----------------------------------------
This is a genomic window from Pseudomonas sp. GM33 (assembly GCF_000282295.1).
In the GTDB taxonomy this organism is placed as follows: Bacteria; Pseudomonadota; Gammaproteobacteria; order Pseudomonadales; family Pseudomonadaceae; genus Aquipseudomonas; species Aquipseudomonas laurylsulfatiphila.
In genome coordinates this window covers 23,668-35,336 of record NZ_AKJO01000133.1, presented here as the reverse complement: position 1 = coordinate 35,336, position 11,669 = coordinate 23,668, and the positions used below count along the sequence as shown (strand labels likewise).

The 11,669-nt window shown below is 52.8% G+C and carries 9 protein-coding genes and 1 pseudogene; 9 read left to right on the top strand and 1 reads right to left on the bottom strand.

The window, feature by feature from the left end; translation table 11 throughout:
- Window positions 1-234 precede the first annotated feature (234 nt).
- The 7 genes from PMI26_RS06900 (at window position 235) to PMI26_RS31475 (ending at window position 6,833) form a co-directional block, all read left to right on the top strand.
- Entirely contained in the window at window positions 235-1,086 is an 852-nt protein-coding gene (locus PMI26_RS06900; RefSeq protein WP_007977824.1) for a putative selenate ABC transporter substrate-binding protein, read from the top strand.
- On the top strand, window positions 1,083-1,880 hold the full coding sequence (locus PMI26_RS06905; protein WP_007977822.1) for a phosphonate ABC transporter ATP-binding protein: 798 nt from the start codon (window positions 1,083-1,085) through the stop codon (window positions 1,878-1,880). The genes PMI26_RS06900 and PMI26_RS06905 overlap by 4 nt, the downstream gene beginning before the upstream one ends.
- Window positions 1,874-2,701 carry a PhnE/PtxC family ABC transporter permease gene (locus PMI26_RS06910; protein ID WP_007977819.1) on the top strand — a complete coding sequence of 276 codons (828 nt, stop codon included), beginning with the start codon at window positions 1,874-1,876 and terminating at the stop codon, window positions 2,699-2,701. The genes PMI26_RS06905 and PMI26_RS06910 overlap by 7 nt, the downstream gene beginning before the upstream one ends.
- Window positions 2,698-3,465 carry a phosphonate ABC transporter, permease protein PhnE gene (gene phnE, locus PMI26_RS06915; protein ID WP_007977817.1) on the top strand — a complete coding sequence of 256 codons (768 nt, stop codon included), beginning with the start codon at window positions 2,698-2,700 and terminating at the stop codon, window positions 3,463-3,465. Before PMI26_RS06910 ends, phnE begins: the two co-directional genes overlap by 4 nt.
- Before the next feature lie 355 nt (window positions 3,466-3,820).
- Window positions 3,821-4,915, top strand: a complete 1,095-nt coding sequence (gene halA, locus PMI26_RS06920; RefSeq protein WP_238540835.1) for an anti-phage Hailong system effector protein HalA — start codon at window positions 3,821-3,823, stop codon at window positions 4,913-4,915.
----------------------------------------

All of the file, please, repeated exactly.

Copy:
This is a genomic window from Pseudomonas sp. GM33 (assembly GCF_000282295.1).
In the GTDB taxonomy this organism is placed as follows: Bacteria; Pseudomonadota; Gammaproteobacteria; order Pseudomonadales; family Pseudomonadaceae; genus Aquipseudomonas; species Aquipseudomonas laurylsulfatiphila.
In genome coordinates this window covers 23,668-35,336 of record NZ_AKJO01000133.1, presented here as the reverse complement: position 1 = coordinate 35,336, position 11,669 = coordinate 23,668, and the positions used below count along the sequence as shown (strand labels likewise).

The 11,669-nt window shown below is 52.8% G+C and carries 9 protein-coding genes and 1 pseudogene; 9 read left to right on the top strand and 1 reads right to left on the bottom strand.

The window, feature by feature from the left end; translation table 11 throughout:
- Window positions 1-234 precede the first annotated feature (234 nt).
- The 7 genes from PMI26_RS06900 (at window position 235) to PMI26_RS31475 (ending at window position 6,833) form a co-directional block, all read left to right on the top strand.
- Entirely contained in the window at window positions 235-1,086 is an 852-nt protein-coding gene (locus PMI26_RS06900; RefSeq protein WP_007977824.1) for a putative selenate ABC transporter substrate-binding protein, read from the top strand.
- On the top strand, window positions 1,083-1,880 hold the full coding sequence (locus PMI26_RS06905; protein WP_007977822.1) for a phosphonate ABC transporter ATP-binding protein: 798 nt from the start codon (window positions 1,083-1,085) through the stop codon (window positions 1,878-1,880). The genes PMI26_RS06900 and PMI26_RS06905 overlap by 4 nt, the downstream gene beginning before the upstream one ends.
- Window positions 1,874-2,701 carry a PhnE/PtxC family ABC transporter permease gene (locus PMI26_RS06910; protein ID WP_007977819.1) on the top strand — a complete coding sequence of 276 codons (828 nt, stop codon included), beginning with the start codon at window positions 1,874-1,876 and terminating at the stop codon, window positions 2,699-2,701. The genes PMI26_RS06905 and PMI26_RS06910 overlap by 7 nt, the downstream gene beginning before the upstream one ends.
- Window positions 2,698-3,465 carry a phosphonate ABC transporter, permease protein PhnE gene (gene phnE, locus PMI26_RS06915; protein ID WP_007977817.1) on the top strand — a complete coding sequence of 256 codons (768 nt, stop codon included), beginning with the start codon at window positions 2,698-2,700 and terminating at the stop codon, window positions 3,463-3,465. Before PMI26_RS06910 ends, phnE begins: the two co-directional genes overlap by 4 nt.
- Before the next feature lie 355 nt (window positions 3,466-3,820).
- Window positions 3,821-4,915, top strand: a complete 1,095-nt coding sequence (gene halA, locus PMI26_RS06920; RefSeq protein WP_238540835.1) for an anti-phage Hailong system effector protein HalA — start codon at window positions 3,821-3,823, stop codon at window positions 4,913-4,915.